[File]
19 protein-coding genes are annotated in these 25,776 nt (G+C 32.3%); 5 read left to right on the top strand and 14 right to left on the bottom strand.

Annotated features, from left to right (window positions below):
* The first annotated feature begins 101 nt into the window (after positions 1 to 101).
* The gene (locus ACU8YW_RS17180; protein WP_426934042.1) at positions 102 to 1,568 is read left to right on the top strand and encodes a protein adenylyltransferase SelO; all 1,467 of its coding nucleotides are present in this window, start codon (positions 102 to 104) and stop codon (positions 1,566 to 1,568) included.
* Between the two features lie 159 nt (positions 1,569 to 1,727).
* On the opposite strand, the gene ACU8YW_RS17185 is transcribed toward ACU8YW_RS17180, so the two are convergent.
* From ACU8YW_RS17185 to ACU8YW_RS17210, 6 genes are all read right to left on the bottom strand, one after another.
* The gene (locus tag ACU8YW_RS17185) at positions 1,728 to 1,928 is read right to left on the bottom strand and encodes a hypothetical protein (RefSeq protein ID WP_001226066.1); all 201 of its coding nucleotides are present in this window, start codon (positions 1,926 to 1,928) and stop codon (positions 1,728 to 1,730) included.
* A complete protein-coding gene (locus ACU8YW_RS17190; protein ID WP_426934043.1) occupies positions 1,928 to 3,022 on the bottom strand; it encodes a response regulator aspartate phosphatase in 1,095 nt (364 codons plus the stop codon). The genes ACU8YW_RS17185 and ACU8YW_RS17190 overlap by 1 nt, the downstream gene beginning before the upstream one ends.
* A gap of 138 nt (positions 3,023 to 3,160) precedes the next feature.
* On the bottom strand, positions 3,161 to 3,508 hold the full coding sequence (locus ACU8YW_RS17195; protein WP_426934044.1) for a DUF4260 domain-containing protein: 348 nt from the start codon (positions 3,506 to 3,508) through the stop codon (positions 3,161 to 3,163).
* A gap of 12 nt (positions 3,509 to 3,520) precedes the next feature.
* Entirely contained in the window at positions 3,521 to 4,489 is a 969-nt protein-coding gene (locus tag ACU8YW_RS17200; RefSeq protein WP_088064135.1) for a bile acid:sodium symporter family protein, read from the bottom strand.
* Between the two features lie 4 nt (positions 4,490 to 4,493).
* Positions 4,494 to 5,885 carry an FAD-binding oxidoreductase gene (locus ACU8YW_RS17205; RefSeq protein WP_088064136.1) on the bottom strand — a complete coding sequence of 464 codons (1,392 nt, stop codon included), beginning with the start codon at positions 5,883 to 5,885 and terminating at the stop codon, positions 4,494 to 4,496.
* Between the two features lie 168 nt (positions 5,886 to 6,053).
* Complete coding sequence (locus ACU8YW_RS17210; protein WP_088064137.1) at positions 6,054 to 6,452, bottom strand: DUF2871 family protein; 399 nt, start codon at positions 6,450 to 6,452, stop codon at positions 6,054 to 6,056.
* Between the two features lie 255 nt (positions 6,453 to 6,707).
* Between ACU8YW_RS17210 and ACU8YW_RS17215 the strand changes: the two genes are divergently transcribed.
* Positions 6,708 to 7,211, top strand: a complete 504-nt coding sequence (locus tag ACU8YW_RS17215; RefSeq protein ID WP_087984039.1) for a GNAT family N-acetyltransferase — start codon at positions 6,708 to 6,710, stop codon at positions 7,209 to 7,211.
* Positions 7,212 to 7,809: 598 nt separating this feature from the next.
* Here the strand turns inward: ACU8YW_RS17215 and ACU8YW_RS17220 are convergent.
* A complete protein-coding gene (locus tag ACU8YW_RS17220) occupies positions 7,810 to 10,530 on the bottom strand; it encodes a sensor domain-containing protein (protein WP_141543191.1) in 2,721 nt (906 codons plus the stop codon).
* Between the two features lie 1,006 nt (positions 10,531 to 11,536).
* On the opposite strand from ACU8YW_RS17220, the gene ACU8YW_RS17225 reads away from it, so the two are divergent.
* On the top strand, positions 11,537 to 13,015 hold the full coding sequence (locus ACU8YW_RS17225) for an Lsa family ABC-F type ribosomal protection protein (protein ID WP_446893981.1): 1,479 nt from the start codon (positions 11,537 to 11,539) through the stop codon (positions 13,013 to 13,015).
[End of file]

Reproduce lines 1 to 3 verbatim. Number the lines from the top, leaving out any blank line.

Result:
19 protein-coding genes are annotated in these 25,776 nt (G+C 32.3%); 5 read left to right on the top strand and 14 right to left on the bottom strand.

Annotated features, from left to right (window positions below):
* The first annotated feature begins 101 nt into the window (after positions 1 to 101).